How Can Our Team Start the New Year Right?
Advice from The Sherwins for January 2018
This month, we’re going to do what we usually don’t do, and paraphrase a letter. Several, actually, because we got a slew of questions about the same thing. A majority of the letters we received were from people at mid-size startups. Each person wanted advice on planning something for their team. The words hackathon and retreat and activities and aligning and teambuilding and vision were offered to us. And so were the words New Year. It’s the New Year and…
And that’s where we pulled the ripcord.
Let’s pause for a moment about this whole New Year thing.
We make New Year’s resolutions with the best of intentions. Totally going to the gym. Possibly going to eat less bacon. Maybe pay more attention to books and read more articles from people across the political spectrum.
Then February rolls around and *crickets*. Crickets you don’t hear because we’re still eating too much bacon.
And we tell ourselves around February 19th that we tried, but secretly, we know that we pretty much used New Year’s as an excuse to make promises we weren’t sure we could keep. We used a special day on a calendar, the same day that everyone else uses, in the vain hope that it would motivate us to change. New Year’s resolutions are a Big Thing.
What the people in these letters wanted was advice on making a Big Thing: A Big Event to make Big Plans for a Big Initiative to motivate a team.
First question: Why do you need a Big Thing?
You should know that there is absolutely nothing stopping you and your team from making a change today or tomorrow or whenever. If you need an outside authority to point to for this, allow us to be it.
You do not need a Big Thing to start a project or to align your team or anything like that. You don’t need t-shirts or water bottles or an offsite in a remote mountain hideaway where everyone can Really Focus. You don’t need it.
(Side note: If your company has suddenly decided to Do Good Work, then we’re honestly curious why you’d want to call attention to it. If you’re announcing that you’re going to do good work now, it’s really highlighting the fact that you weren’t before, which is either true [and sad] or not true and the work went unacknowledged [which is doubly sad].)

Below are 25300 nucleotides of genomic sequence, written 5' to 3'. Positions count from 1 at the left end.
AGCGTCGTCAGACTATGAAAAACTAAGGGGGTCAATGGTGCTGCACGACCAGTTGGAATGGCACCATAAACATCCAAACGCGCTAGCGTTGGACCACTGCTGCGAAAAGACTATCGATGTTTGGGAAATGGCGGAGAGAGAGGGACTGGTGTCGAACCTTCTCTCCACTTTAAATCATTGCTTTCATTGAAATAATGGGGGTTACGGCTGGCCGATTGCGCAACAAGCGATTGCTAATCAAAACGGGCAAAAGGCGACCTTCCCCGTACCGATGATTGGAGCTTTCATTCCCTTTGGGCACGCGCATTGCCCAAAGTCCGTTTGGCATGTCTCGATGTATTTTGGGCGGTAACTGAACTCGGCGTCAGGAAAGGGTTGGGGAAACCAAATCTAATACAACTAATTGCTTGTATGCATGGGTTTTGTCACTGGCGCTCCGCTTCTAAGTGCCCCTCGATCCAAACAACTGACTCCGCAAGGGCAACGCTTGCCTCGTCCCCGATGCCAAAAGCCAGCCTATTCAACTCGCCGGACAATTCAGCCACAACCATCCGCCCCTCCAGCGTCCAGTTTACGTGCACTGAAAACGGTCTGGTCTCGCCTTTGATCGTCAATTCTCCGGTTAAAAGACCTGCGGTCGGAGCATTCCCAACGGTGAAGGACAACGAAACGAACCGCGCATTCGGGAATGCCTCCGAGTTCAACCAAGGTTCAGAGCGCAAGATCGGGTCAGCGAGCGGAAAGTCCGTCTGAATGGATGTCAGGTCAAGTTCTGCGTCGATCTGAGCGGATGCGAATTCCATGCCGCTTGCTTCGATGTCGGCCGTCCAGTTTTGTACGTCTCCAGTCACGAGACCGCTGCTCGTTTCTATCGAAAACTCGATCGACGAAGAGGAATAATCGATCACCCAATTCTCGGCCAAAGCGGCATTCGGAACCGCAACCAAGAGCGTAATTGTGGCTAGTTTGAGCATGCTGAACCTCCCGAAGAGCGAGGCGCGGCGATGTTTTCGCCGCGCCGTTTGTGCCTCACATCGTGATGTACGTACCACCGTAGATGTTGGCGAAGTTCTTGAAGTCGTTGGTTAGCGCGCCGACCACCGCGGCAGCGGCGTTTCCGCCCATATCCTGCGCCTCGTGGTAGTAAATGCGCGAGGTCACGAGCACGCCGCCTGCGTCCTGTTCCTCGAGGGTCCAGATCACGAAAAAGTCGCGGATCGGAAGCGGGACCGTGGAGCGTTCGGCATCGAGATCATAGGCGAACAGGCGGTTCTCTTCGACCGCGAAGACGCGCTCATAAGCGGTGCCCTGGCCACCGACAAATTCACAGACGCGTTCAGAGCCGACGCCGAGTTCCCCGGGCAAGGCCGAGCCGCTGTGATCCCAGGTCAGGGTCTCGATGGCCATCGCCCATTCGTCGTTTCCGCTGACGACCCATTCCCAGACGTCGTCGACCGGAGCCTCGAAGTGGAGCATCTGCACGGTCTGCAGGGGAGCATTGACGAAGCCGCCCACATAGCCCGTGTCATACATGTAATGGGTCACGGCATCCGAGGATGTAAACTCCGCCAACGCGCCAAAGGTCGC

Big Things can be nice, maybe. But planning, making, and attending a Big Thing distracts us from the fact that big changes require more than just a hackathon and a manifesto to make them happen. We super-charge the start and maybe the finish, and the middle ground is left to the wolves.
(Another side note: Why doesn’t anyone ever talk about how much work it takes to make up for all of the time it takes to do a Big Thing? Unless your company has developed some truly sensitive methods to plan for Big Things, a Monday through Wednesday retreat for an entire team is a Thursday full of headaches.)
This isn’t to say that we shouldn't take time out to renew and refresh and recharge and all of that. Rather, why does it always have to be such a Big Deal?
Which we guess brings us to the second question: How are you going to handle whatever comes out of this Big Thing?
Any time you disrupt the team with a Big Thing, you’re creating a space for behavior that exists outside of the workday. And maintaining the behaviors and attitudes cultivated during a Big Thing is hard work, especially if you’ve blown your actual (or psychic) yearly budget on “inspiring” your team.
The road to team happiness is littered with the broken promises of Big Things. New rules that never got enforced. New products that never launched. The thousand ways that people told each other “this year will be different”, and the thousand ways that everything stayed exactly the same. We wait around for a Big Thing in order to change things and then, when it breaks our hearts, we despair at how much faith we placed in it. With some teams, it always feels like February 19th: Still Eating Bacon Day.
What to do then?
Try Small Things instead of Big Things. Hold celebrations three weeks into a project, ask one extra insightful question during standups, add one extra minute to write down what problem you’re trying to solve, post one new sign on a wall that tells your team what you’re doing today to Do Better Work (and that isn’t a platitude), start your next sprint with something new.
Do Small Things. And if you must do a Big Thing, then make a point of showing how all those Small Things support the magic of the Big Thing. Because Big Things done well are just that: Magic. The perfect combination of technical proficiency, storytelling, purpose, and maybe a little bit of what those wacky design kids are calling “delight”.
Enjoy your New Year first. Skip the Big Thing for a month or two. Maybe don’t have one at all. Stop waiting for Big and go do some Small Things right now.
Change does not need a fancy initiative or a hackathon or a special day on the calendar. It just needs you.
With all of our best (which is passion, acceptance, and joy),
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Send questions to questions (at) askthesherwins (daht) com. All questions become the property of Ask The Sherwins, LLC and may be edited. Our advice shouldn't be construed as a replacement for the appropriate legal or professional counsel. This advice will only be around till the end of January 2018 or Still Eating Bacon Day—whichever comes first.